Ownership of the Issue in the Age of the Middle Finger

03/23/2015 09:05 am ET | Updated May 23, 2015

The Greek Finance Minister and "the finger"... Who should you believe? German public television ARD? Their famous Host Günther Jauch? Bild newspaper? Or is it all just a big fake, as Varoufakis himself claims? Or was it in fact a TV-comedian? We are currently witnessing how the balance of power in the struggle for opinion leadership has shifted.

In the mid '90s, communication "underwent" a stealthy change: while the world was preoccupied with several wars in the Gulf, the Middle East and in the Balkans, a silent revolution transpired that changed the world more radically than most people today realize. It really got underway in the early '90s with the invention of the browser. From that moment on, everyone had access to the Internet; everyone could operate it without any specialist knowledge.

Most people really took notice during Obama's now legendary 2008 election campaign for which the young candidate was initially mocked by the media and the elite in his own party. People started asking themselves how it was all of a sudden possible to circumvent existing hierarchies, render them inoperative and end up becoming President of the United States.

Ownership of the issue is more complex.

Although so much has changed since then, many people still don't seem to be aware of the changes to the struggle over ownership of the issue. The old elite are continuing to head to the "marketplace of ideas" only to find out that new makeshift tables have popped up everywhere and they are receiving a warm reception. It was much clearer back in the day: television showed it, we saw it, and that was it. The talk show guest could deny until he was blue in the face.

But now he can write his opinion on Twitter or another social media channel and generate a counter-public. And with great success. In the US, incredibly influential investor Marc Andreessen is talking about how the future of the Euro might be contingent on a fake video.

Varoufakis has even tweeted a link to the real video

Everyone can be a player.

Nowadays, everyone who's online can be part of the show. And they can be vigorously involved, with whatever motives they might have: the storybook guerilla marketing tactic by ZDF moderator Böhmermann, who jumped on board the train with a skillfully produced contribution, has managed to capture the attention of more than the German media. The British Guardian penned "I faked middle-finger video, says German TV presenter" Just one day later, ZDF network revealed that it was all just a satire.

The video quality alone makes it difficult to definitively say whether something was doctored. Either way it is irrelevant since Varoufakis unequivocally states "and stick the finger to Germany..."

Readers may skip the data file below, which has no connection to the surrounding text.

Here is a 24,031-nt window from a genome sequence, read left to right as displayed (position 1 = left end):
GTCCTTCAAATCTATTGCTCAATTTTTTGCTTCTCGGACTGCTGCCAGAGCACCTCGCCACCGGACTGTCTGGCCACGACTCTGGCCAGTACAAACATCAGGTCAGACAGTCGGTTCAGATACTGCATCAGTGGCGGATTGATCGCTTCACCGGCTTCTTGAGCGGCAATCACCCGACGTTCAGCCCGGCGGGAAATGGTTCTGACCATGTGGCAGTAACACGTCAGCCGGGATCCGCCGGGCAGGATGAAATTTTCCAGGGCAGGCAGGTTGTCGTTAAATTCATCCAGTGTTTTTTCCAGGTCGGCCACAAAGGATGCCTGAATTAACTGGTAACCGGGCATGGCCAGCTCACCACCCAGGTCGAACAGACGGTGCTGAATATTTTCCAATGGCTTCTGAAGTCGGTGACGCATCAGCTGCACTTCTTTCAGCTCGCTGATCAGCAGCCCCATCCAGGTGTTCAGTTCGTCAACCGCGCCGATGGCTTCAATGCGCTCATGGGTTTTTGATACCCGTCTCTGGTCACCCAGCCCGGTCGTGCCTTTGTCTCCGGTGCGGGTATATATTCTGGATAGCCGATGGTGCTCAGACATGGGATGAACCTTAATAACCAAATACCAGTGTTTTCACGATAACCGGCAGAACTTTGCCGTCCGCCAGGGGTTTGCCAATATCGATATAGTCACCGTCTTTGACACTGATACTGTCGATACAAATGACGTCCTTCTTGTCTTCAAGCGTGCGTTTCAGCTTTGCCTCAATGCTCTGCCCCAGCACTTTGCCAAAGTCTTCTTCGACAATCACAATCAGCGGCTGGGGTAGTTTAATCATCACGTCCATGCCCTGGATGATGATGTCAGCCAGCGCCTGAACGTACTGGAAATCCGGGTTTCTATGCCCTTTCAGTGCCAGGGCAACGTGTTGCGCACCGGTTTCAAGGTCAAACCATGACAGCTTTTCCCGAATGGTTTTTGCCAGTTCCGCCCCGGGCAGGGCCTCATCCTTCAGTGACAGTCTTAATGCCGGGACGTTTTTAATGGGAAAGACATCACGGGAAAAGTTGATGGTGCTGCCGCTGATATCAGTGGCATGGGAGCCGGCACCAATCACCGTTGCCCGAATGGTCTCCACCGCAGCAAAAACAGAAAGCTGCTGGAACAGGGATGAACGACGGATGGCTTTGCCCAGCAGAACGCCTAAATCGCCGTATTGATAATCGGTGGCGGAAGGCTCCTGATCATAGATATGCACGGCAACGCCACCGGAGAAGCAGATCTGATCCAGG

There are so many technical possibilities these days. We see dinosaurs and the White House exploding for the umpteenth time. We are immune to media montages. School kids have turned the production of presidential speech pop songs into a sport. We can only believe sources that we trust.

Cui bono?

But: everyone is talking about the finger. Our ever shrinking time constraints are being starkly consumed by this middle-finger. It is managing to push the truly important issues into the background, perhaps even ensuring that many other things go unnoticed.

So: How is Greece doing? "Bumbling toward disaster," according to the Economist. What is the status of Greek reform? Is there any news about the new tax system or the now "legendary" Greek pension system?

The EU's disappointment over the halting progress of these reforms is not frontpage news. Nor is the barrage of mutual insults and the open comparison with others, like Ireland's successful reform.

The Economist's crushing verdict has fallen on deaf ears:

The Greek tragedy about Syriza may well turn out to be that it knocked over the economic apple-cart when it was just about to reap the reward of its people's sacrifices over the last few years.

The new facts that have come to light surrounding the issue of reparations are also not being discussed: historian Götz Aly believes that the descendants of deported Jews are entitled to compensation -- not the Greek State. An editor from "Die Welt" newspaper visited the archives and made a striking discovery about the substantiated claim for billions from Germany: Greece's 476 million loan does not exist.

But unfortunately the Greek crisis is predominantly being shaped by the middle finger.

Another fascinating point in this hazy swirl of opinions is that the Twitter account of the Greek Finance Minister is to this day not authorized, as evidenced by the lack of a check mark after his name. So in the end, no one knows for sure who might be tweeting in his name. Wagging tongues might imply that this is yet another ace up Varoufakis' sleeve. The "I didn't tweet that card."